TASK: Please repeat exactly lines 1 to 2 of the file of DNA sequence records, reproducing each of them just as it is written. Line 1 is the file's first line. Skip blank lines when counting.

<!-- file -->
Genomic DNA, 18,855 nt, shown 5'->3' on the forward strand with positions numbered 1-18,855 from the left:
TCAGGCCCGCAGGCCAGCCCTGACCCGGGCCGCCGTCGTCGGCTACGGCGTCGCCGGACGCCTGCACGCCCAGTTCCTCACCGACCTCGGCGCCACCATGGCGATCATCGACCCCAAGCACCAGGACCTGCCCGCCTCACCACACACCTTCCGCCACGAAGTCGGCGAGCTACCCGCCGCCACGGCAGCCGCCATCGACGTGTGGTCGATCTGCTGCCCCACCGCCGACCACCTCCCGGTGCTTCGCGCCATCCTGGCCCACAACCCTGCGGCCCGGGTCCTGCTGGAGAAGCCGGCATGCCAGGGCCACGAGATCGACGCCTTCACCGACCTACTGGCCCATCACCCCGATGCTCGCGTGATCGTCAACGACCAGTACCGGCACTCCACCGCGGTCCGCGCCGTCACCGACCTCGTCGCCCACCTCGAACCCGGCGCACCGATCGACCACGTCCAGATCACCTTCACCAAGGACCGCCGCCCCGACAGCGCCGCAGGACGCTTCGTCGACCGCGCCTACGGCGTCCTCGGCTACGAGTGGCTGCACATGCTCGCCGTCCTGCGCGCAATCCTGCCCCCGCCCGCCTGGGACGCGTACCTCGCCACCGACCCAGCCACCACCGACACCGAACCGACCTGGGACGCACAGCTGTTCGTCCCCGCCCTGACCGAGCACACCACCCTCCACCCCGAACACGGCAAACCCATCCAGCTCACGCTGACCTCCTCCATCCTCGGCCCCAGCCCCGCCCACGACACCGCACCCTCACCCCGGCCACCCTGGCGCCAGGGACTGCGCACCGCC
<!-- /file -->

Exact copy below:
Genomic DNA, 18,855 nt, shown 5'->3' on the forward strand with positions numbered 1-18,855 from the left:
TCAGGCCCGCAGGCCAGCCCTGACCCGGGCCGCCGTCGTCGGCTACGGCGTCGCCGGACGCCTGCACGCCCAGTTCCTCACCGACCTCGGCGCCACCATGGCGATCATCGACCCCAAGCACCAGGACCTGCCCGCCTCACCACACACCTTCCGCCACGAAGTCGGCGAGCTACCCGCCGCCACGGCAGCCGCCATCGACGTGTGGTCGATCTGCTGCCCCACCGCCGACCACCTCCCGGTGCTTCGCGCCATCCTGGCCCACAACCCTGCGGCCCGGGTCCTGCTGGAGAAGCCGGCATGCCAGGGCCACGAGATCGACGCCTTCACCGACCTACTGGCCCATCACCCCGATGCTCGCGTGATCGTCAACGACCAGTACCGGCACTCCACCGCGGTCCGCGCCGTCACCGACCTCGTCGCCCACCTCGAACCCGGCGCACCGATCGACCACGTCCAGATCACCTTCACCAAGGACCGCCGCCCCGACAGCGCCGCAGGACGCTTCGTCGACCGCGCCTACGGCGTCCTCGGCTACGAGTGGCTGCACATGCTCGCCGTCCTGCGCGCAATCCTGCCCCCGCCCGCCTGGGACGCGTACCTCGCCACCGACCCAGCCACCACCGACACCGAACCGACCTGGGACGCACAGCTGTTCGTCCCCGCCCTGACCGAGCACACCACCCTCCACCCCGAACACGGCAAACCCATCCAGCTCACGCTGACCTCCTCCATCCTCGGCCCCAGCCCCGCCCACGACACCGCACCCTCACCCCGGCCACCCTGGCGCCAGGGACTGCGCACCGCC